Types of Trend Indicators

What are Indicators?

Market indicators or indicators are tools that follow the quantitive nature of data derived from forex, stocks, and other financial assets. This information collected by these indicators is presented in the form of charts, graphs, and tables. Market indicators and trends aim to help traders in making speculations regarding future market movements. 

Trend Indicators

Many traders rely on bar chart signals for technical analysis. This is not always reliable as bar charts cannot successfully filter trends from the noise surrounding them. Trend indicators are built to provide objective measures to the traders that allow them to speculate trends and their directions successfully. It is easy to follow a trend using these indicators as it is represented with a single line’s help. Price data is smoothed, and you can easily concentrate on the trend line. 

Trending and Ranging Markets

Most indicators are better suited for trending markets than ranging markets, except for the complex ones like the Directional Movement System. They lose money when they are used in a ranging markets. This happens because of the fluctuations taking place in a narrow price band. This can whipsaw traders in or out before they are even ready. Therefore, it is better to use momentum indicators in this type of market.

There are dedicated indicators for both types of markets. You need to confirm the market type before employing an indicator.

Different Types of Trend Indicators

Trend Indicators can be classified as oscillators, indicators based on moving average, band indicators, directional movement, stop and reverse systems, price averages, and combinations of these approaches.

1.  Oscillators

  • MACD: MACD or the Moving Average Convergence/Divergence is a technical indicator that helps check the changes in the direction, duration, strength, and momentum of a trend.
  • MACD Histogram: This one is an upgrade of the original MACD. The MACD is not equipped to trace price movements, but the MACD Histogram can take care of this problem.
  • TRIX Indicator: This is an oscillator that will help you in capitalizing the trends that are short or as long as the window period.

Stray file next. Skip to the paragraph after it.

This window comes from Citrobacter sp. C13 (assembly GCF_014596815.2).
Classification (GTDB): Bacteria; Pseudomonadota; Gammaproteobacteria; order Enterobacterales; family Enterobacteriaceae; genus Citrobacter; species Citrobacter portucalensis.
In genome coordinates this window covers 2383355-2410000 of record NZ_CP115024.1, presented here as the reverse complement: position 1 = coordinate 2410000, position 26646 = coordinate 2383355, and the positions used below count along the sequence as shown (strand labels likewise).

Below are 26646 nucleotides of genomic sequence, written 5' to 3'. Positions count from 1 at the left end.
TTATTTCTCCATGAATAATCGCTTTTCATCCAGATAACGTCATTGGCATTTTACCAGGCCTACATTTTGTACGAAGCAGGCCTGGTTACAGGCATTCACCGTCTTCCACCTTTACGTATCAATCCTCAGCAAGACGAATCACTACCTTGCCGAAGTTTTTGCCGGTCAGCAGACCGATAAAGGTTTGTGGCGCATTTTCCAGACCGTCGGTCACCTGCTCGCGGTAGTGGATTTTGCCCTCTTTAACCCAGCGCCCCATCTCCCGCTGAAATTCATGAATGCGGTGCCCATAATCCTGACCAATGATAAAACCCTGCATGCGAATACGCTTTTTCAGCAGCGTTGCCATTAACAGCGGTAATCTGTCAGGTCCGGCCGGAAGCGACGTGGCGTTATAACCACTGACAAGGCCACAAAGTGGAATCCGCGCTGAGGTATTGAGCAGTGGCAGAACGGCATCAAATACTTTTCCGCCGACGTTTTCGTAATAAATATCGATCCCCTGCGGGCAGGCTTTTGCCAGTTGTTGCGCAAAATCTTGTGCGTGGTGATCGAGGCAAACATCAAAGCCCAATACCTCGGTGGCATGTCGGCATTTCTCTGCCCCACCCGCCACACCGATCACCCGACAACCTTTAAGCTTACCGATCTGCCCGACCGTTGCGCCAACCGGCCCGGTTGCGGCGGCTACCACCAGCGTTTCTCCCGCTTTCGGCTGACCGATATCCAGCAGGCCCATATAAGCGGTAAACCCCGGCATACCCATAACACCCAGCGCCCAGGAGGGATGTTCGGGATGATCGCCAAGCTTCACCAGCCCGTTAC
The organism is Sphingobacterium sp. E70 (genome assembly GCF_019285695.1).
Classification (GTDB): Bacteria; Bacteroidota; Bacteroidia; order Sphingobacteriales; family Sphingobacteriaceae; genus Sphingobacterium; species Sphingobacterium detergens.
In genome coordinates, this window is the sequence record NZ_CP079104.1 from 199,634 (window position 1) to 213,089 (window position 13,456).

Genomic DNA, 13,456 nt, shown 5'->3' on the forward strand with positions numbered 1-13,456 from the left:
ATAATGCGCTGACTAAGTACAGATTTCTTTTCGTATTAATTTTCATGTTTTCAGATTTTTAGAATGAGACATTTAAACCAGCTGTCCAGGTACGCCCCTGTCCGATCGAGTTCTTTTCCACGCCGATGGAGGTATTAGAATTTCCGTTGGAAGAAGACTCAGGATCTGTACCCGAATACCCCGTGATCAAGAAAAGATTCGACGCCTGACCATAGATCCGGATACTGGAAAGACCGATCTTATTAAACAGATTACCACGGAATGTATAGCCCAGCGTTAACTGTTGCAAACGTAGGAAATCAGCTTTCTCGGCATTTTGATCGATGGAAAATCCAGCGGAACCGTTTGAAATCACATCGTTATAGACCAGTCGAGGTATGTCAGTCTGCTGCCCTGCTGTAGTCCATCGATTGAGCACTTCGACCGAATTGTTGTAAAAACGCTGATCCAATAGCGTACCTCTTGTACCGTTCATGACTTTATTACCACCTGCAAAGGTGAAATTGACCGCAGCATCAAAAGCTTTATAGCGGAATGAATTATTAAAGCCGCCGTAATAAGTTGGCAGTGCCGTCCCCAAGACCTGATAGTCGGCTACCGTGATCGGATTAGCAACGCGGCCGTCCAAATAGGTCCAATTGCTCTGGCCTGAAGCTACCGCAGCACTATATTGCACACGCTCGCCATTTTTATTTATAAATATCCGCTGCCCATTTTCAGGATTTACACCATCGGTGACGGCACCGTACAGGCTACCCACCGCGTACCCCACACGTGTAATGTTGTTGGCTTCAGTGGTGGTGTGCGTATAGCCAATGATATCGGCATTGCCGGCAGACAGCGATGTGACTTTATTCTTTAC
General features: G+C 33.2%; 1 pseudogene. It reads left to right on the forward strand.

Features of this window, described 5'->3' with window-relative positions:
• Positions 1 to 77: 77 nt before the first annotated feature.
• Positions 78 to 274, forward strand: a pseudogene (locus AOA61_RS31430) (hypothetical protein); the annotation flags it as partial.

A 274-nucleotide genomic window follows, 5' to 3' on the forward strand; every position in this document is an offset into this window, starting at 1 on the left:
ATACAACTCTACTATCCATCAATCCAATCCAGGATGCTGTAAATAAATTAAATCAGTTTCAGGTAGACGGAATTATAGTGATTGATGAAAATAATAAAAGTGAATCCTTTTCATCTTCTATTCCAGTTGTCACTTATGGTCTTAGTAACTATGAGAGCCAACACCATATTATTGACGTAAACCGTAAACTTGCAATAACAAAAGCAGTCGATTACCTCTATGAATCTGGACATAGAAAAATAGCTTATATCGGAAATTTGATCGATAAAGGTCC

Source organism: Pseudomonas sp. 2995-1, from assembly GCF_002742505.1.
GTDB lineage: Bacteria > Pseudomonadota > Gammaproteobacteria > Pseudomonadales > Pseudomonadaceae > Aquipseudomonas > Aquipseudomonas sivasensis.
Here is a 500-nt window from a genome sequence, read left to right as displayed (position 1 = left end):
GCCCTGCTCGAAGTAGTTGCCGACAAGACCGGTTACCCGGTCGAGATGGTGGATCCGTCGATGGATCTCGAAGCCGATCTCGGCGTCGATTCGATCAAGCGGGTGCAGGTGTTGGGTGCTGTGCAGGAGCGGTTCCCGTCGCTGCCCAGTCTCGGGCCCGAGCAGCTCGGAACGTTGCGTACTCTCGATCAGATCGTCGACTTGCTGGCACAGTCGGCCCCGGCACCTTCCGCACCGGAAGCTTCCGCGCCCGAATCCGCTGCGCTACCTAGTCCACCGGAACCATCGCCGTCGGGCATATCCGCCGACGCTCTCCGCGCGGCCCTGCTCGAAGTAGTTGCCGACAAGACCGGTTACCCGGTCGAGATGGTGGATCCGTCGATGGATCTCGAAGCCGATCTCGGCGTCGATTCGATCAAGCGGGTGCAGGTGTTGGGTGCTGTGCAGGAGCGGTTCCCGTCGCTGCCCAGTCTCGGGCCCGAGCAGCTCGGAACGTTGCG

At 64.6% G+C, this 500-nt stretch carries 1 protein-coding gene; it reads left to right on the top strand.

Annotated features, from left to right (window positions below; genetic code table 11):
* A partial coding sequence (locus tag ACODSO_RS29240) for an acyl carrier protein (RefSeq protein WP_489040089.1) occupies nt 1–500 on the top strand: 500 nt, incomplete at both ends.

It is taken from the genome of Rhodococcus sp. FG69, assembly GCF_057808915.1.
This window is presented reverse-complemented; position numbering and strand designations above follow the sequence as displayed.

• Smoothed RoC: Fred G Schutzman introduced this oscillator in 1991. It is similar to the Rate of Change and Momentum indicator but competent enough to avoid their weaknesses.
  • Relative Strenght index, RSI

2. Moving Average indicators based on Closing Price

  • Moving Averages (MA): It is one of the simplest tools used for technical analysis. It constantly updates the average price by smoothing the price data. The trader can set the time period, which can be for days or even weeks. 
  • 2 Moving Averages: It is a fast-moving average that represents the price line. The difference between this indicator and the MA is that it is used for a short period of time, usually 5 days, while the MA is used for a prolonged period.
  • 3 Moving Averages: This indicator helps traders in identifying ranging markets. Traders can stop their trade and direct their resources towards trending markets.

3. Band indicators

  • Price Envelope: These are also known as percentage bands. These are used to define oversold or overbought levels. They can be used on their own as well.
  • Bollinger Bands: These bands are also used to indicate oversold and overbought levels but by the moving averages.

4. Directional Movement

  • The Directional Movement System: This is a complex indicator used in both trending and ranging markets. It identifies the current market first before giving trading signals.

5. Stop and Reverse System

  • Parabolic SAR: This indicator follows the trending market and highlights profitable entry and exit points for the traders.

6. Closing Price and Moving Averages

  • Detrended Price Oscillator: This oscillator is used in short-term cycles. It compares the current closing price to the previous MAs.
  • Commodity Channel Index: This index measures the price position of the MAs. You can check when the market is overbought or oversold.

7. Price Averages

  • Typical Price: It is the average of the prices during a trading period. 
  • Median Price: As the name suggests, the median price is the midpoint of each period’s trading range.
  • Weighted Close: It is very similar to the typical price. The main difference is that it lays more stress on the closing price.

8. Price Comparison 

  • Price Ratio: It is similar to Price Comparison (explained below) as it also compares prices of different stocks and indexes. Some traders use it as a general filter to check which stock has outperformed the other.
  • Price Comparison: This is a straightforward tool that allows traders to compare different stocks and securities prices.
  • Price Differential: This tool also compares interest rates or bonds instead of comparing stock prices.


Igor has been a trader since 2007. Currently, Igor works for several prop trading companies. He is an expert in financial niche, long-term trading, and weekly technical levels. The primary field of Igor's research is the application of machine learning in algorithmic trading. Education: Computer Engineering and Ph.D. in machine learning. Igor regularly publishes trading-related videos on the Fxigor Youtube channel. To contact Igor write on: igor@forex.in.rs

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